The plight of first-generation students has long been on the radar of Texas A&M administrators.
Dr. Carol Fierke, former provost and executive vice president, launched the Student Success Initiative in 2018 to increase the university’s first-year retention rate and its four- and six-year graduation rates. The effort also aims to decrease achievement disparities in the student body, including the gap between first-generation students and those whose parents attended college.
With these goals in mind, Texas A&M opened the doors in 2019 to its Office for Student Success (OSS). Charged with “supporting initiatives focused on student persistence, achievement and timely graduation,” the OSS devotes considerable attention to the needs of Texas A&M’s first-generation college students.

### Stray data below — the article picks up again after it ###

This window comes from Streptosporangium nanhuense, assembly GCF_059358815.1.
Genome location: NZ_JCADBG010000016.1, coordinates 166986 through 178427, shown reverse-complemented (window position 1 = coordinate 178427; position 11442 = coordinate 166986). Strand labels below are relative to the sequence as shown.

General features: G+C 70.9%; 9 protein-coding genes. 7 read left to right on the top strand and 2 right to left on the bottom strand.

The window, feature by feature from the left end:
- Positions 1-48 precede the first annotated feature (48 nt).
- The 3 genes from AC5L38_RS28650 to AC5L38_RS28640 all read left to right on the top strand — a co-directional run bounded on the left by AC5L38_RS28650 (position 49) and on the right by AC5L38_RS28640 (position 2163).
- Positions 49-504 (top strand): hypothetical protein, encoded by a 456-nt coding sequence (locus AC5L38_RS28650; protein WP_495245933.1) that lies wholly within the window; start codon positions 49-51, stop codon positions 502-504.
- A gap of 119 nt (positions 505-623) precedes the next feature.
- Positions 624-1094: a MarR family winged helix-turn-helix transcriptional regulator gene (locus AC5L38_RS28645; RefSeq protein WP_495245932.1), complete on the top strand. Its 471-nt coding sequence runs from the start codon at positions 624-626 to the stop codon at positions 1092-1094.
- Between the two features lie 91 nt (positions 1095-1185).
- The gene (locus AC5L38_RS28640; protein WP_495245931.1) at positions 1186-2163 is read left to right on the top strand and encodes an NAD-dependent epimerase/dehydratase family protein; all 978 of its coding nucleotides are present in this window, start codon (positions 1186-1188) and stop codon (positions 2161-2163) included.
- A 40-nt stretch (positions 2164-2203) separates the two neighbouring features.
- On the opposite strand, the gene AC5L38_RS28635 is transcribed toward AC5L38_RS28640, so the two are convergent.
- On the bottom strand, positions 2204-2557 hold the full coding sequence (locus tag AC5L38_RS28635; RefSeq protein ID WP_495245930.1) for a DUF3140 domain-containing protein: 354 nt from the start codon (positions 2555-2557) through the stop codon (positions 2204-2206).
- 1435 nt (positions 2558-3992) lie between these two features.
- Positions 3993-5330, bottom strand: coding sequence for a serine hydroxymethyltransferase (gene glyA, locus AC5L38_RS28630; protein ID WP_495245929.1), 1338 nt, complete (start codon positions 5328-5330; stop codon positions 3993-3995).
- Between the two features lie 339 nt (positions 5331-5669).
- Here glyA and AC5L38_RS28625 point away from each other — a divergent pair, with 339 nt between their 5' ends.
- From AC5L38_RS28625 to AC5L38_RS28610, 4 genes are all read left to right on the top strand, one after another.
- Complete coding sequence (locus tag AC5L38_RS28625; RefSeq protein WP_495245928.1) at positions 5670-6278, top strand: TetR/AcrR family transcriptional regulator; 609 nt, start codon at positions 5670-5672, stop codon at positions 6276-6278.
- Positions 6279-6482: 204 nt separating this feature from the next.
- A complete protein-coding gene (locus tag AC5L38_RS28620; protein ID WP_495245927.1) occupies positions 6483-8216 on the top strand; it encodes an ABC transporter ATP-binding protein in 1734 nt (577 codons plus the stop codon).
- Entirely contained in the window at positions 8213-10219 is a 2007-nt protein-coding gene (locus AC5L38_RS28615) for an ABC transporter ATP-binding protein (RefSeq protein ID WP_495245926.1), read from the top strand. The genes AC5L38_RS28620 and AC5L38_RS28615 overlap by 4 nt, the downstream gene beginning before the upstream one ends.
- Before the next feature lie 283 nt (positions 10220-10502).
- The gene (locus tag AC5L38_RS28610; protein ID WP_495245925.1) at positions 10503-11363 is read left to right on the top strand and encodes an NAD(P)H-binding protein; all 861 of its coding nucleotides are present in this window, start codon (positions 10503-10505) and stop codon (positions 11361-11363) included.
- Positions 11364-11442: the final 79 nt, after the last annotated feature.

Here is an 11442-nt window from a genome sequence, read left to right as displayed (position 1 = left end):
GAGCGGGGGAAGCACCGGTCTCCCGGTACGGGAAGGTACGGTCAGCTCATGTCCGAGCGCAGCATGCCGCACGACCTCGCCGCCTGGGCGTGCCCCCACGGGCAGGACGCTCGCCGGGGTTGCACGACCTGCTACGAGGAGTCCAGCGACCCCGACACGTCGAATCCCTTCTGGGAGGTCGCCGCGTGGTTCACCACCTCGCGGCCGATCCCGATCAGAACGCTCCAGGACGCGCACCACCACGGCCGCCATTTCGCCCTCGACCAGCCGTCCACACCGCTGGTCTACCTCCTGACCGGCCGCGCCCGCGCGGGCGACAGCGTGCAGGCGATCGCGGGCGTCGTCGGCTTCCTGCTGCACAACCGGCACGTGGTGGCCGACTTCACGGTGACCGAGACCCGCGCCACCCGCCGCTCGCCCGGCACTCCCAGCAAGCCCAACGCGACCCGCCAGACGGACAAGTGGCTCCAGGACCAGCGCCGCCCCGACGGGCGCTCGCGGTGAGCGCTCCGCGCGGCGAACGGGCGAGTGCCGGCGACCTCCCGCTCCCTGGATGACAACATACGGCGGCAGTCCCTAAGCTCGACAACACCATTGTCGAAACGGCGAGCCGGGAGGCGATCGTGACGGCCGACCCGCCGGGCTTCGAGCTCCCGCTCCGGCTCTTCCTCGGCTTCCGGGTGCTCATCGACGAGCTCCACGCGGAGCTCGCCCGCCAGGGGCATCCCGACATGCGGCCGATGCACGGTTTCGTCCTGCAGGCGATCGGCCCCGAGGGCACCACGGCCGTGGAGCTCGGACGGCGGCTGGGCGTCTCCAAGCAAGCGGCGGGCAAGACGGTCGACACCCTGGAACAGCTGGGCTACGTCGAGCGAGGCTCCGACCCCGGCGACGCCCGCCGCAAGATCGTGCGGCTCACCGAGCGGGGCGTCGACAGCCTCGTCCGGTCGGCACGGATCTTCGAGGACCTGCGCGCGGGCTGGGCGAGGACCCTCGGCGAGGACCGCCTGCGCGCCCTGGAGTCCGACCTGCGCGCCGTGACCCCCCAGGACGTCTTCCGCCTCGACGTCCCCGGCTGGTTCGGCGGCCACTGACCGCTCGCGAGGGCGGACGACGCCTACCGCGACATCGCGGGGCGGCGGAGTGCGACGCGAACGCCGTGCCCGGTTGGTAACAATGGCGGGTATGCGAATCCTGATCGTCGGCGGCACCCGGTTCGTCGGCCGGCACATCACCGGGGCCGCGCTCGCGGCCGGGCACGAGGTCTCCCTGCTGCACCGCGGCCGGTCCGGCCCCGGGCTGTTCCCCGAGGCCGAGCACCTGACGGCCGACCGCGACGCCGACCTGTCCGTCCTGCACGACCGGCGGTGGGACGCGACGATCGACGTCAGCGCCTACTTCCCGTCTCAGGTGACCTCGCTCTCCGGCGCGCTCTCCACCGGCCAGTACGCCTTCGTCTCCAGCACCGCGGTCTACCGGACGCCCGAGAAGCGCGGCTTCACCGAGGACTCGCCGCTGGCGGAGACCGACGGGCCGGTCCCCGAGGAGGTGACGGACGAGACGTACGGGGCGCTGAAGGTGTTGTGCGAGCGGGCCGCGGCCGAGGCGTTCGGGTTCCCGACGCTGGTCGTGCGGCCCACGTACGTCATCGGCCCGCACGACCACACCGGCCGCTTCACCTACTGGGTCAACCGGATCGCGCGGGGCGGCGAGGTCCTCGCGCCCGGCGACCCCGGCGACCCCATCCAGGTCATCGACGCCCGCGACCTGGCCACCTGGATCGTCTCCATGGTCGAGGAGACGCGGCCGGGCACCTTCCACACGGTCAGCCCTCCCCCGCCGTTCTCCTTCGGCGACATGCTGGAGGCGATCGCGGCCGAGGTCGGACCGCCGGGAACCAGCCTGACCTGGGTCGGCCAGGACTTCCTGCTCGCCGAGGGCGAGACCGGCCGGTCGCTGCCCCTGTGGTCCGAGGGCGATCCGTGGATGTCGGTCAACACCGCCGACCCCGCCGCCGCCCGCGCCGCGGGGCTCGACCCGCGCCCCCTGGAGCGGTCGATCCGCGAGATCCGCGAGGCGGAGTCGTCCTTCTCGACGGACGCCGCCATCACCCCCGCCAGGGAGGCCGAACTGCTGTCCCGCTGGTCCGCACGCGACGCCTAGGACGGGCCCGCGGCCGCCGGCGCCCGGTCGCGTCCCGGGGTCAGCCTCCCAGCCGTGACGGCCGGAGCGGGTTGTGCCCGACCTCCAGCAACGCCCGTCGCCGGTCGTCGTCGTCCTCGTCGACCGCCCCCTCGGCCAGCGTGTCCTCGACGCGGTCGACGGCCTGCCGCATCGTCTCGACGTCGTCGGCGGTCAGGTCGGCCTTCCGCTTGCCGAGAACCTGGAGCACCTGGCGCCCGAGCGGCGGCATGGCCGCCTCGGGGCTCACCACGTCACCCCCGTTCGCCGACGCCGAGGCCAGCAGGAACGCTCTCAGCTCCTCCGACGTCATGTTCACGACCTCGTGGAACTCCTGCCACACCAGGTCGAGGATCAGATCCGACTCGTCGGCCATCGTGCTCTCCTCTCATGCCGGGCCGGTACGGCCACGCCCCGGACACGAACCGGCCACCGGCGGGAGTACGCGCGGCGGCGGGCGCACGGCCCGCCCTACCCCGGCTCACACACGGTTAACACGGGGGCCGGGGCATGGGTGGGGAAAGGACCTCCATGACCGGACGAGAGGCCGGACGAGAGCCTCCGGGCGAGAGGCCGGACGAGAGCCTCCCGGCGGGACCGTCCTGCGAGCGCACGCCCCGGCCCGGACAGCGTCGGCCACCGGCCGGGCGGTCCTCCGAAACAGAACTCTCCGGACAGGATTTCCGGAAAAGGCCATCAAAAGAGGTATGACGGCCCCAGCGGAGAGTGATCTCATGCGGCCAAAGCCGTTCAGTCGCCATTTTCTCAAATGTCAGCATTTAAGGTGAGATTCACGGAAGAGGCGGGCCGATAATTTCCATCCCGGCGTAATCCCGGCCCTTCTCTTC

Among the first to financially support the new OSS are Stephanie ’93 and Todd Routh ’86 of Austin. Through a $2.6 million commitment to the Texas A&M Foundation, the couple is bolstering the mission of the newly renamed Routh First-Generation Center, housed within the OSS. The center hosts the Gen1 Learning Community, provides cohesive oversight of the many first-generation endeavors on campus, ensures the availability of professional development opportunities, and offers activities to boost community and mentorship.
“Texas A&M not only teaches academics but also life skills,” Stephanie said. “First-generation students have drive and ambition. They can take what they learn back to their families, communities and careers, and share their education.”
Castillo added that supporting this particular group is ultimately a path to bettering the entire university.
“If we do a good job of helping our first-generation students, we help the campus achieve overall student success,” he said, “and the different perspectives of first-generation students will improve the education of all students.”